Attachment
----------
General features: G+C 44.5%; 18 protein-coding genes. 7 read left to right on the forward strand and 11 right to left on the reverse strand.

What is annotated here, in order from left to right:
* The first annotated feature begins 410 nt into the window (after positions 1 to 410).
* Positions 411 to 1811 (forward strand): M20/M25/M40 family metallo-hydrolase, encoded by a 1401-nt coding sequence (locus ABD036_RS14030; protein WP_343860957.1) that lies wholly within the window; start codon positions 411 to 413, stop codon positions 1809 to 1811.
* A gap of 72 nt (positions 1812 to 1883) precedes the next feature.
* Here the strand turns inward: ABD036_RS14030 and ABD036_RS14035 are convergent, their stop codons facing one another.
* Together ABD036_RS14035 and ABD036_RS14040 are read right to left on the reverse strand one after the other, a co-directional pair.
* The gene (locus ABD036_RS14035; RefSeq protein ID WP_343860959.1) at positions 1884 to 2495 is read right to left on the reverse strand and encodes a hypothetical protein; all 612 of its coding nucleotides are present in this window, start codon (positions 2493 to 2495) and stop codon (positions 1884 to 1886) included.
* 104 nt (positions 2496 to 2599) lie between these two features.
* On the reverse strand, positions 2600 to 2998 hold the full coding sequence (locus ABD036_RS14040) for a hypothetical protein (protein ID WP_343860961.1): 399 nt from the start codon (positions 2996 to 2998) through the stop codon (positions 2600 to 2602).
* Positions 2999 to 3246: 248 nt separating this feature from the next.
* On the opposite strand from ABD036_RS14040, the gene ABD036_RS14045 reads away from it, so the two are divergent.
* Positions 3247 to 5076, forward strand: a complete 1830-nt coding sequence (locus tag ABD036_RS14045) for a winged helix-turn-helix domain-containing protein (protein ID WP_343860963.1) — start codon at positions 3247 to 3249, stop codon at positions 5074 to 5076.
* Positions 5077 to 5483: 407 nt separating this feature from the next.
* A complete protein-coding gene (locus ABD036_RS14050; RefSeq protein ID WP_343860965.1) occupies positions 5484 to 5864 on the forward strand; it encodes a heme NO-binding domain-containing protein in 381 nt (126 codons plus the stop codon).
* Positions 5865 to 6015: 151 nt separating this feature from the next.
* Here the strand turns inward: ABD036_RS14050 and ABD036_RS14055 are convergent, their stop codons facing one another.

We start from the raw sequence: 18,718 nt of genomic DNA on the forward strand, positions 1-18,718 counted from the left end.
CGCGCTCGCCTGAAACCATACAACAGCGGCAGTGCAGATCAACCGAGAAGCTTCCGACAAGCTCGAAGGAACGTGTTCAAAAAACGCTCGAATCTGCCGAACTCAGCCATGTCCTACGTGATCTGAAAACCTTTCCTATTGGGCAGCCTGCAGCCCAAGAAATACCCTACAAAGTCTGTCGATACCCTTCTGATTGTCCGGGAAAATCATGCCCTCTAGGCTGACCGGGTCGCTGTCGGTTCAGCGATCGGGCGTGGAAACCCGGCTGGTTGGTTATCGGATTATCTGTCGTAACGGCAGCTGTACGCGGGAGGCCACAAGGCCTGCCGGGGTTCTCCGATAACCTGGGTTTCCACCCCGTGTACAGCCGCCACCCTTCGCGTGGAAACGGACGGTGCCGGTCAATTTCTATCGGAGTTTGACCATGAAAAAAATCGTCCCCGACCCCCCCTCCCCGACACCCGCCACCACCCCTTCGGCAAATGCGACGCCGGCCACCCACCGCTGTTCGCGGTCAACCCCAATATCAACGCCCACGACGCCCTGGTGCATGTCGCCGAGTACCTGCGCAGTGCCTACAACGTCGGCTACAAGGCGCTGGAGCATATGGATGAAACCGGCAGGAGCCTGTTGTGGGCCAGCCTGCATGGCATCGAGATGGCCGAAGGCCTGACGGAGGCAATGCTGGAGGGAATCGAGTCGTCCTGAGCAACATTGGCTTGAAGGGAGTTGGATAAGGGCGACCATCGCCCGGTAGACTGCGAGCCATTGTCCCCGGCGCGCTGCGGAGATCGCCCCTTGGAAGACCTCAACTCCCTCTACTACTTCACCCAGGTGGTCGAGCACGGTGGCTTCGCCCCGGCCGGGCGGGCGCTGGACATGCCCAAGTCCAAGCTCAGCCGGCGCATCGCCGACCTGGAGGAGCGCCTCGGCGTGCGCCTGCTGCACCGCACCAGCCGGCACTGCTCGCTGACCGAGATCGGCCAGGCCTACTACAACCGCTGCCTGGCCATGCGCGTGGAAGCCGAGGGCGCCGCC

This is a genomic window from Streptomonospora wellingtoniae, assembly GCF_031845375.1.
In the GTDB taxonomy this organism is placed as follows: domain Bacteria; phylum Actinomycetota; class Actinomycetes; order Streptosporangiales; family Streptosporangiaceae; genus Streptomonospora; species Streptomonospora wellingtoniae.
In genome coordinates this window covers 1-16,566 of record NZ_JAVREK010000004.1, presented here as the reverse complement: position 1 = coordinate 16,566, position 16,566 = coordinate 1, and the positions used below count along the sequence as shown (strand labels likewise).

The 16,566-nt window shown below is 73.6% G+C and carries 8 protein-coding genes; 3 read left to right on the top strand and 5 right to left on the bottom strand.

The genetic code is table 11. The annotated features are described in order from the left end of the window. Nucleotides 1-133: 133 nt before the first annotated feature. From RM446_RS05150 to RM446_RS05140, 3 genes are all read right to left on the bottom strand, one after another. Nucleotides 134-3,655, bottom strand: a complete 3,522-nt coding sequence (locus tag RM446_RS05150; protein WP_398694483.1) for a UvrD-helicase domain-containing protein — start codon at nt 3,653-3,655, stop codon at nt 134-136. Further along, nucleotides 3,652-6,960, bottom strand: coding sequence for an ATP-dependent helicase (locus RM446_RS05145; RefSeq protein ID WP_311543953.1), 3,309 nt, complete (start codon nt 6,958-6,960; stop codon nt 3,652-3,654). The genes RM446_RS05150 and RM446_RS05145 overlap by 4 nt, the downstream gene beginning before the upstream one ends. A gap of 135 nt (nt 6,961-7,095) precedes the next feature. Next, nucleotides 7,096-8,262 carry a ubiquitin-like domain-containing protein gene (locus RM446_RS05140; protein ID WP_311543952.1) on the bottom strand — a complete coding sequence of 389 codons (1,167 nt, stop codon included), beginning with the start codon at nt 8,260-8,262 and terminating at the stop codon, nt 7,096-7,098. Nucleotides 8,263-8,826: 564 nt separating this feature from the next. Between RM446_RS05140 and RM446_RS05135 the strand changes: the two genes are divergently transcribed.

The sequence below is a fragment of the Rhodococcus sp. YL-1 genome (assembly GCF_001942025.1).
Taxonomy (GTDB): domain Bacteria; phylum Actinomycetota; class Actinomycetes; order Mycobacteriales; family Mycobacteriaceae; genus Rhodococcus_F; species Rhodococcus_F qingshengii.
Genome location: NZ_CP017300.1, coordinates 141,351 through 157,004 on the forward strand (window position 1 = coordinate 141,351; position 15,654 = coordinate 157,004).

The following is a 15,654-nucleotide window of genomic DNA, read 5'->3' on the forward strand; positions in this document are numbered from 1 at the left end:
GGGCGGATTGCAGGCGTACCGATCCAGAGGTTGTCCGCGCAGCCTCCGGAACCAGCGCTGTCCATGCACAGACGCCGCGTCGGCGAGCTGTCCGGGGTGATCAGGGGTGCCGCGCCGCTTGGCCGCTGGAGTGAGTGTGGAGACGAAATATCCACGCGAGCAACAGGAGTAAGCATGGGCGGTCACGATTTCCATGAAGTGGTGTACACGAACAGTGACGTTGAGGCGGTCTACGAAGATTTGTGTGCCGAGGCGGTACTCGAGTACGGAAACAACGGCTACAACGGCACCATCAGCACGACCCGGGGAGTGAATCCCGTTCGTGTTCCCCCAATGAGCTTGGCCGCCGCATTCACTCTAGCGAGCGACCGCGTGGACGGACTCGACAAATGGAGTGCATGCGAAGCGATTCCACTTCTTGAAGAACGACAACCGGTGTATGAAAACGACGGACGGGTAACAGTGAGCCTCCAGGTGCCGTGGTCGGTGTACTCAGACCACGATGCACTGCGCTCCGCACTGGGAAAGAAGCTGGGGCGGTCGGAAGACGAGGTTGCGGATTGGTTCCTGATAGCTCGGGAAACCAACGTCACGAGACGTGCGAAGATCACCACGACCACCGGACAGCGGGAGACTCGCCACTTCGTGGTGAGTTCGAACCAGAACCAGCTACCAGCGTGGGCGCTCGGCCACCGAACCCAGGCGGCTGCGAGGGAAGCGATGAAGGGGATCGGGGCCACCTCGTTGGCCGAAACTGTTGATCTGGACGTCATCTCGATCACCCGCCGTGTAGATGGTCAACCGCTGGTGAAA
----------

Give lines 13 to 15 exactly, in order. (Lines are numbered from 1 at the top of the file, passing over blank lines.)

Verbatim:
* Positions 3247 to 5076, forward strand: a complete 1830-nt coding sequence (locus tag ABD036_RS14045) for a winged helix-turn-helix domain-containing protein (protein ID WP_343860963.1) — start codon at positions 3247 to 3249, stop codon at positions 5074 to 5076.
* Positions 5077 to 5483: 407 nt separating this feature from the next.
* A complete protein-coding gene (locus ABD036_RS14050; RefSeq protein ID WP_343860965.1) occupies positions 5484 to 5864 on the forward strand; it encodes a heme NO-binding domain-containing protein in 381 nt (126 codons plus the stop codon).